After being exiled to the Netherlands for 30 years, Tsehaytu Berakhi is laid to rest in St. Mary’s cemetery in the Eritrean capital of Asmara.
Tsehaytu Berakhi died on May 24th at the age of 79 in Rotterdam, Netherlands. She was a prominent singer, songwriter, dancer, activist, and poet in Eritrea and has been dubbed the “Mother of Eritrean Soul Music” and the “Sunshine of Eritrea.” Her music was most popular in the 60s.
She was a trailblazer for the women in music of Eastern Africa, challenging the conservative outlook on society that was popular at the time. She is up there with other great African musicians of the time, along with Miriam Makeba of South Africa and Bi Kidude of Tanzania. Her songs were mainly about love and politics and brought hope during the struggle for Eritrean independence.
Berakhi was born in the small village of Qitat and moved to Asmara as a baby. She started playing the kirar, an Eritrean instrument that resembles a lyre, as early as 8-years-old.
“My aunt once told us that five krars had been made in Port Sudan; one stayed there, one was sent to Egypt and my aunt brought three to Asmara. One for the legend Ato Berhane Segid, one for Hollanda, the daughter of Halima Konti, and the third on my aunt kept for herself and stored it above the cupboard in our home. My niece Meeraf was very tall and we always asked her to get the krar down for us. So she would fetch the instrument and also she knew how to tune it and all the kids at home would play on it one by one.”
She started out playing for fun but then started playing at parties and weddings. As she got older she would be hired to play and sing at bars to attract men to come to the local beer houses. She quit school on her 16th birthday to play music full time. People would sometimes pay her to record her singing so they could play it in their cars, buses, or tea-houses.
She began writing songs about Eritrea and love songs. One of her inspirations was the singer by the same name, Tsehaytu Zennar. “She was very beautiful and when she sang her nostrils began to move. She sang tender songs like “Annes Ay keremneye Wala Hankas Yekunye” (I need a man as soon as possible, even if he’s crippled),” said Berakhi.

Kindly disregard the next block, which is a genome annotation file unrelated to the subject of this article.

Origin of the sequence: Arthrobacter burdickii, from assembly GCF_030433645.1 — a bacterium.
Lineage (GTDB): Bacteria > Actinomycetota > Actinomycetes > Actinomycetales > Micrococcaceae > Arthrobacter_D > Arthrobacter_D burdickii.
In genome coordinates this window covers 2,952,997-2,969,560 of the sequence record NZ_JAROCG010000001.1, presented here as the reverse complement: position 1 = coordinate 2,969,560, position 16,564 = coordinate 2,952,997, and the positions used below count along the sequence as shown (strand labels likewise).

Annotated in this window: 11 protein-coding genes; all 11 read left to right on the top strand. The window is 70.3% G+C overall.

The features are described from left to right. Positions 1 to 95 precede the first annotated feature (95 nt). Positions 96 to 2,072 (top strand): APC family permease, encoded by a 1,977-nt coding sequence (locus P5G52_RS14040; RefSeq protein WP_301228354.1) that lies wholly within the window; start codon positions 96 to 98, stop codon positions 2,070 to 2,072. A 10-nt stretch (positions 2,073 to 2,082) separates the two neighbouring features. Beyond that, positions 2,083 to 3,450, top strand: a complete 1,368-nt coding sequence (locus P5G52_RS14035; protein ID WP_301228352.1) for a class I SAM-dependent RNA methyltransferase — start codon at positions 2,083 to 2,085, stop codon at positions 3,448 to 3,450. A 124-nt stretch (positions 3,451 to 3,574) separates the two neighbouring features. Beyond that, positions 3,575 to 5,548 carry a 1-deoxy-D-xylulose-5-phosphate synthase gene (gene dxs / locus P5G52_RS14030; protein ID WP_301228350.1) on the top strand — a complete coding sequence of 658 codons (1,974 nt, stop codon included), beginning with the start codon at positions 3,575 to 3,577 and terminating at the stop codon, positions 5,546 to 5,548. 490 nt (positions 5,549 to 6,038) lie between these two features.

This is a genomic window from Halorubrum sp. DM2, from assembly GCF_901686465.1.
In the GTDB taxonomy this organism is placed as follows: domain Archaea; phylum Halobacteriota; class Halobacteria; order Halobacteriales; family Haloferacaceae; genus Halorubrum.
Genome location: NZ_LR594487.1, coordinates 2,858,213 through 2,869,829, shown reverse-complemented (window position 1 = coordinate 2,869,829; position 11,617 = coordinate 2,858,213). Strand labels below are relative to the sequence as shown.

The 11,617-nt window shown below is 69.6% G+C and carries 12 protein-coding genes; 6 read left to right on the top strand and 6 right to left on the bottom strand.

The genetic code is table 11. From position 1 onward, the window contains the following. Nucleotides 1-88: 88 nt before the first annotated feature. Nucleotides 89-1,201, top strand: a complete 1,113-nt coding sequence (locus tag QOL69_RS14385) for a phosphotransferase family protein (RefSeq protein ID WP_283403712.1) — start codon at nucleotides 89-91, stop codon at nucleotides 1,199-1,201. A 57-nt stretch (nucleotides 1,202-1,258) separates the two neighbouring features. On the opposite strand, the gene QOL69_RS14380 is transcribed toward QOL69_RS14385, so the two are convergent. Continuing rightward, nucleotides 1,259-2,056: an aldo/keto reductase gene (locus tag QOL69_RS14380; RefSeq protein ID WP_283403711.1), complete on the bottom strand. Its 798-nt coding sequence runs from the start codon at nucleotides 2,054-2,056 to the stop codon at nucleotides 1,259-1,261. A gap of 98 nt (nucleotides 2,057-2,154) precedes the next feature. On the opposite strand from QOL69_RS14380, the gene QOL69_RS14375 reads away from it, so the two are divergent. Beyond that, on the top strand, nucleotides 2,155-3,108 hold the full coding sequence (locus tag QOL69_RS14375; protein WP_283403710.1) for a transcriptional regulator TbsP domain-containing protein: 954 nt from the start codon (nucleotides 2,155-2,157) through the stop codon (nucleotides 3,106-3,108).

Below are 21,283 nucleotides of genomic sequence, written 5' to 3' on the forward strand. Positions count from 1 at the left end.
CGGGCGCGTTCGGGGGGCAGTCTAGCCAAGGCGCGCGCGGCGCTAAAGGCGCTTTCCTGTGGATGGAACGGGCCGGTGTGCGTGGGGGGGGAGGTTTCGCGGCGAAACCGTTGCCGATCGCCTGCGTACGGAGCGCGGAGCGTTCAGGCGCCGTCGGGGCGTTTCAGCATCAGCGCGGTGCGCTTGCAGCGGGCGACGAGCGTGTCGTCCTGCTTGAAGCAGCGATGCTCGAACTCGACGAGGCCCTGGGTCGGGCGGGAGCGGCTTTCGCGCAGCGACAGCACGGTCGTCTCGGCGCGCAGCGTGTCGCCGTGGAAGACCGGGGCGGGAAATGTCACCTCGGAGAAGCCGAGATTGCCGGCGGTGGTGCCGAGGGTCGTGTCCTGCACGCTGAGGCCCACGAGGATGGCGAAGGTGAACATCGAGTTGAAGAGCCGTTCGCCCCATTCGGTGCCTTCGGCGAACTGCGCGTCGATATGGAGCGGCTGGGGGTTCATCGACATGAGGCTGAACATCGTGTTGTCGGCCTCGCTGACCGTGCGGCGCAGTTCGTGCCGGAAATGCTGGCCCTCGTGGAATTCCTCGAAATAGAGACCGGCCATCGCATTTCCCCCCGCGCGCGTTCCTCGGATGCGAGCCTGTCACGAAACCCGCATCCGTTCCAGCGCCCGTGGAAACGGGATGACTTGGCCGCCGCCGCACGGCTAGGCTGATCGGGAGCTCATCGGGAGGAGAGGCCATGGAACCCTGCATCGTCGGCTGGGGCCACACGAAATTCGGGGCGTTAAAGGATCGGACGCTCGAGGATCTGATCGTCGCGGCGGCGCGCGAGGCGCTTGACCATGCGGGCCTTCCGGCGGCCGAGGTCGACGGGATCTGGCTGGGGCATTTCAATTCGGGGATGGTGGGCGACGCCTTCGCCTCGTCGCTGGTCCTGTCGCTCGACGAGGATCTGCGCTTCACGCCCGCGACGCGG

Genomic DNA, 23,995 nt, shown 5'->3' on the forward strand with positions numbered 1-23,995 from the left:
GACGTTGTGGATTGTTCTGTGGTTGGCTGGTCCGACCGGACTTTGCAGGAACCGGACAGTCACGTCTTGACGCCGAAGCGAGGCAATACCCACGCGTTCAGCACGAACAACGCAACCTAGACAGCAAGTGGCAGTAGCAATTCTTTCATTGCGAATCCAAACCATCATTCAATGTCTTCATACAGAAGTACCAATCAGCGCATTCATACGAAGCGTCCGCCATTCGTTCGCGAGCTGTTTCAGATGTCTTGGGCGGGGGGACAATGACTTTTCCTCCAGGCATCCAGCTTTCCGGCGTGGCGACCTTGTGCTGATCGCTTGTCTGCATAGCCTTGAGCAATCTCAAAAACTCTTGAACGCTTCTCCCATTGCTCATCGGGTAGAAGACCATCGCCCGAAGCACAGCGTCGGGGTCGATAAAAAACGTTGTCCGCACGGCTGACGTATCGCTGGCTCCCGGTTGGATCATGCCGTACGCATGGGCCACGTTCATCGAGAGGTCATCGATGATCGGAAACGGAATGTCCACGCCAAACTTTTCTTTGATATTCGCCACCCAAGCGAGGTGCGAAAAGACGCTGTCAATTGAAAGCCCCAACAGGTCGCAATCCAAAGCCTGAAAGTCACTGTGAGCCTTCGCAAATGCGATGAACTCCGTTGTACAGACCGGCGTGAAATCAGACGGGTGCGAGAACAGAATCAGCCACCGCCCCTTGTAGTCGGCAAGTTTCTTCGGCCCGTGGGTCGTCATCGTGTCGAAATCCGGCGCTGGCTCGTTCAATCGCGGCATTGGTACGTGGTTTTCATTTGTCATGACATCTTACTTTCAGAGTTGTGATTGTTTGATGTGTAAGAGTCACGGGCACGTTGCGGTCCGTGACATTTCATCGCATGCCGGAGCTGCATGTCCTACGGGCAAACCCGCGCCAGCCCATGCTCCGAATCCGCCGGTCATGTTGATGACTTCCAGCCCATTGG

In 1964 and 1965 the songs became more political. She moved to Addis Ababa with other Eritrean musicians, Beyene Fre and Amleset Abay to record their music.
“My favourite song is Freweini (Grape). It is a song about Eritrea, but it also tells about a mother. Love is always loved, one doesn’t forget it. But love for one country is incomparable. A mother and your own country is basically the same.”
In 1974, as the political situation worsened she had trouble making music. She eventually had to flee to Sudan and then eventually reached Rotterdam in 1988.
While in the Netherlands she continued to make music and kept her tradition Eritrean style. She made one of her biggest projects: Selam. It’s a double-CD with more than two and half hours of music, a book with the lyrics to the songs, an interview about her life, culture, and music, as well as old photographs. She also plays all the traditional instruments the kirar, the kobero, and the brass-krar. The project took four years to complete.
“Many people know me, there are also those who have never seen me but would still like to. But I am proud of the role I played and still play in Eritrean music, when I went to Asmara, I heard that my songs are much respected and they announce me with love. When songs like “May Jah Jah” or “Aba Shawul” are presented, they say; Our Mother left us this legacy.”
Featured Image via Flickr/David Stanley